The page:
Vitamin D

Low Vitamin D Levels Raises Blood Pressure

Monday, February 22, 2010 by: David Gutierrez, staff writer
Tags: vitamin D, blood pressure, health news

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(NaturalNews) Vitamin D deficiency may triple a person's risk of high blood pressure, according to a study conducted by researchers from the University of Michigan School of Public Health and presented at a meeting of the American Heart Association in Chicago.

"Our results indicate that early vitamin D deficiency may increase the long-term risk of high blood pressure in women at mid-life," researcher Flojaune Griffin said.

The researchers recruited 559 white women from Tecumseh, Michigan, who were between 24 and 44 years old when the study began in 1992. The participants' vitamin D blood levels were measured at the beginning of the study and once a year after that for 15 years.

At the beginning of the study, 5.5 percent of the women who were deficient in vitamin D suffered from high blood pressure, compared with only 2.8 percent of the women who had sufficient levels of the vitamin. At the end of the study in 2007, 10 percent of the women in the deficiency group had high blood pressure, compared with only 3.7 percent in the "sufficient" group.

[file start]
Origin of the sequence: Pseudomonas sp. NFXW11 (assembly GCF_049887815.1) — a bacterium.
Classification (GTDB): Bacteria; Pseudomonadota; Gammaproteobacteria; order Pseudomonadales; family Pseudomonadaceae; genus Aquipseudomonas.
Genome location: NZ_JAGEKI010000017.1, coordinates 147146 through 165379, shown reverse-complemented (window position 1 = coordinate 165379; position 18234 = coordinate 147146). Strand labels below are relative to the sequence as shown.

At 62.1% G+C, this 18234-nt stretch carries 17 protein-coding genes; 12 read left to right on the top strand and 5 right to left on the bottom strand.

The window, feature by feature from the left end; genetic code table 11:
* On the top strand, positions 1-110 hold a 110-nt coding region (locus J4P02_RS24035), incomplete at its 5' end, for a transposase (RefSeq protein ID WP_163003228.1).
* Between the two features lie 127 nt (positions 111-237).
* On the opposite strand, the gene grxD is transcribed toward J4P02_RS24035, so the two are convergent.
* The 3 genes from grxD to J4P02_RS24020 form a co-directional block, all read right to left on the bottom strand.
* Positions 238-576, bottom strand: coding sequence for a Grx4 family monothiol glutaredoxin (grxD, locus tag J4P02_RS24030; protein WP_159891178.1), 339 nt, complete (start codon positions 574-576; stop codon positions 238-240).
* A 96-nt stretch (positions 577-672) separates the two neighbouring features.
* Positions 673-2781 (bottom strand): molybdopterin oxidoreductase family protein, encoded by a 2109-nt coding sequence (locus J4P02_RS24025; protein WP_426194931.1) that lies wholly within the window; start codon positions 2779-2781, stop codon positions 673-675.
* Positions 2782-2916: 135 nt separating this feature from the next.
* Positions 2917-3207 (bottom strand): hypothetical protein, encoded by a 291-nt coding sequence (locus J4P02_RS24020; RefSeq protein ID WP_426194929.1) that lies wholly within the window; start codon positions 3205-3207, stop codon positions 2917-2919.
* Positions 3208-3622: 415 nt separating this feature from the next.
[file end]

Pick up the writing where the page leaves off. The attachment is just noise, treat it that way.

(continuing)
"This is preliminary data so we can't say with certainty that low vitamin D levels are directly linked to high blood pressure," Griffin said. "But this may be another example of how what you do early in life impacts your health years later."

Vitamin D is known to play a crucial role in producing strong bones and teeth. New research increasingly suggests that it also helps regulate the immune system and protect against cancer, autoimmune disorders and heart disease.

The body naturally produces vitamin D upon exposure to sunlight. A number of factors have led to widespread deficiency, however, especially at latitudes far from the equator. These factors include less time spent outside and overuse of sunscreen. Dark-skinned people living at extreme latitudes are also especially vulnerable, as their bodies produce less vitamin D from the same amount of sun than those of lighter-skinned people.

Sources for this story include: www.reuters.com; www.medicinenet.com.

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